Every year, the Ballon d’Or is given out by French magazine France Football to the best footballer of the year across the globe in the men’s game. Between 2008 and 2018, no one else won this award other than Lionel Messi and Cristiano Ronaldo.
Ronaldo and Messi. Two of the greatest footballers of all time. Two of the greatest athletes. Two different individuals. Two different brands. The debate about who is the greatest between Messi and Ronaldo has been going on for more than a decade and it will continue to go on, that is the legacy these two greats will leave behind years after they finish.
Although there is no definite answer to the question about who is the better amongst the two on the pitch, let’s look at who is better off it – with respect to the marketability.
Lionel Messi earns a whopping US$33 million off the pitch, with the Argentinean having deals with brands such as Adidas, Pepsi, Lay and Gatorade amongst others. His counterpart Ronaldo is reportedly earning US$50 million as per Forbes’ 2021 top paid athletes report. With endorsement deals with Tag Heuer, Nike and Clear Haircare, Ronaldo’s off-the-pitch earnings almost match the ones on it (US$70 million).
In this digital era where social media is becoming popular and profitable, every footballer now has a chance to make a side business while playing which they could build on after retiring. Almost all footballers today have an extensive social media presence, with most of them going beyond football to become a brand in their own right. Marketing has always been an integral part of football and has been used by the stars, as long as there is a way to use it.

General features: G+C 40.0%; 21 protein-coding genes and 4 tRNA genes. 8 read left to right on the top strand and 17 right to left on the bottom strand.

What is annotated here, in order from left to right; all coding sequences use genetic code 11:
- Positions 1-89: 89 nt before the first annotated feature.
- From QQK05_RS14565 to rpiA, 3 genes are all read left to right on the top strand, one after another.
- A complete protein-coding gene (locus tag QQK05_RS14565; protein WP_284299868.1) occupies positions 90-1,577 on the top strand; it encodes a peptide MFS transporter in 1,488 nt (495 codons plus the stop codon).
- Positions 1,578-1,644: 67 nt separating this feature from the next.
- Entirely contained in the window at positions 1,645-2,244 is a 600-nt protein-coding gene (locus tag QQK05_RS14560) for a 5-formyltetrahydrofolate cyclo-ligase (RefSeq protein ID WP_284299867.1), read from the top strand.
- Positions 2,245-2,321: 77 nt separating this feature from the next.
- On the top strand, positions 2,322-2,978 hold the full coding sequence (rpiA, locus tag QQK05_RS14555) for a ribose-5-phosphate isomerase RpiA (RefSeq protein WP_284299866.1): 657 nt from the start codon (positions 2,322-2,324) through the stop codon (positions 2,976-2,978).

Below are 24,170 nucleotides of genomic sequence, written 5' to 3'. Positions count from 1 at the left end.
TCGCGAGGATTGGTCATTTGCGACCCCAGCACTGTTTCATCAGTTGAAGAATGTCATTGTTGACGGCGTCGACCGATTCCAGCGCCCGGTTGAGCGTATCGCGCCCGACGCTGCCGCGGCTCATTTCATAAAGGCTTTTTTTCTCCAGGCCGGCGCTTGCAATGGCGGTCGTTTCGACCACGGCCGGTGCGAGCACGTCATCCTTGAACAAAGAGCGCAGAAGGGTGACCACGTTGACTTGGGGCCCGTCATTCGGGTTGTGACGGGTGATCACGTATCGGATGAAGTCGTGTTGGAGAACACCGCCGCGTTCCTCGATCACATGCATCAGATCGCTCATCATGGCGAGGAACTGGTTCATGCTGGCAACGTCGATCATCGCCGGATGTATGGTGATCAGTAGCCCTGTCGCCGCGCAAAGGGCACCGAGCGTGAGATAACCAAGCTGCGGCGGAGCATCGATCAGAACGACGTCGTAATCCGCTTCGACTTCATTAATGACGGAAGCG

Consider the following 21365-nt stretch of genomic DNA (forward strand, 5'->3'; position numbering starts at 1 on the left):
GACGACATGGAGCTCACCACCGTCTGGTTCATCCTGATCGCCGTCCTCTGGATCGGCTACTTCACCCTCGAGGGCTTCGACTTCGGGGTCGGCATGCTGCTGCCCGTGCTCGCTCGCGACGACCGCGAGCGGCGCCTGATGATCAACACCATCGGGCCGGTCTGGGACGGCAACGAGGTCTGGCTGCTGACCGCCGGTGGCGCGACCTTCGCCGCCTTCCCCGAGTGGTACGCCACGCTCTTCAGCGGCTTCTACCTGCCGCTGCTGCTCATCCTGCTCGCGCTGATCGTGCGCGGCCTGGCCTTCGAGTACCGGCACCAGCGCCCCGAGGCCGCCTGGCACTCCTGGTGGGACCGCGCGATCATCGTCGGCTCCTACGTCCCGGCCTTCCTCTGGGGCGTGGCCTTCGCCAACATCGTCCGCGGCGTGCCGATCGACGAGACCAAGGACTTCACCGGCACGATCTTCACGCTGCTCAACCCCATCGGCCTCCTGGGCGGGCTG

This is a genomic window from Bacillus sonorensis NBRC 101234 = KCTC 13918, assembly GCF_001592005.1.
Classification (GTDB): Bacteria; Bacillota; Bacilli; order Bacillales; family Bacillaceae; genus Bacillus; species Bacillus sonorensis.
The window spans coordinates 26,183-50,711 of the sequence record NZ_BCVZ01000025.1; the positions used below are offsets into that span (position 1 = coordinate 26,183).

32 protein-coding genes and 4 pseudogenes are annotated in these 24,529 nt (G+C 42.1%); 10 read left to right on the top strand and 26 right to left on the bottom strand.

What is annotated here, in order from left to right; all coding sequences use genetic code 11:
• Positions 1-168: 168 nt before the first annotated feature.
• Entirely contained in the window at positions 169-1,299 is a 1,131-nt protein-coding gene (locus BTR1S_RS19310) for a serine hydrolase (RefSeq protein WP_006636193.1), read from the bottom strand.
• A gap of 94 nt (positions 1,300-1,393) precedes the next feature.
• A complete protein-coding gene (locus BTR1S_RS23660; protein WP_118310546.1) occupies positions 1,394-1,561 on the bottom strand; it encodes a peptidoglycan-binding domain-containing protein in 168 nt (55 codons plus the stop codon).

In the summer of 2018, when Juventus acquired Cristiano Ronaldo for US$118 million, many found the fee a bit too high for a 34-year-old who was unlikely to get them any re-sale value. But the Italian team knew what they were getting in the Portuguese star. They knew they weren’t only getting a footballer, but a media channel larger than the club itself.
The year leading up to Ronaldo’s move, Juve had 1.8 million television views per game, less than 1% of Ronaldo’s Instagram audience. Since his arrival, Juventus’ social media accounts have had a massive spike, having gained almost 1.4 million new followers on Instagram, 400,000 on Facebook and 400,000 on Twitter just on the day Ronaldo arrived at the club.
Not only did this impact Juventus’ social media channels, but Ronaldo’s move also saw a massive surge in the club shares, with a 15% rise in share value adding a whopping US$354 million to the club’s market value.
Having star players with strong social media followings boosts not only a club’s profile but the brands that sponsor the players too. Commercial income from advertising amounts to nearly half of the total turnover for most of the big clubs across the world according to a report by Forbes in 2020.
Cristiano, since his younger days, has always portrayed himself as the ‘perfect athlete’. He is as serious about his off-field image as he is about his performance on it. Focused on his looks and physique, he makes sure every detail of his looks perfect. Ronaldo has always enjoyed the spotlight and showcases himself more than just someone who can kick the ball well. He has built a brand, probably the most marketable brand in the world.
The Portuguese superstar’s sponsors are known to have benefited by almost US$950 million just from his social media accounts. With brands like Nike, Tag Heuer and Herbalife sponsoring him, Ronaldo is reported to have provided almost US$1 billion in value for his sponsors only by his marketing prowess. And such is the reach of a player like Ronaldo that it easily overshadows many other sports in their entirety. Case in point, the 2020 Super Bowl saw an audience of 99.9 million people that is more than three times less than that of Ronaldo’s Instagram followers.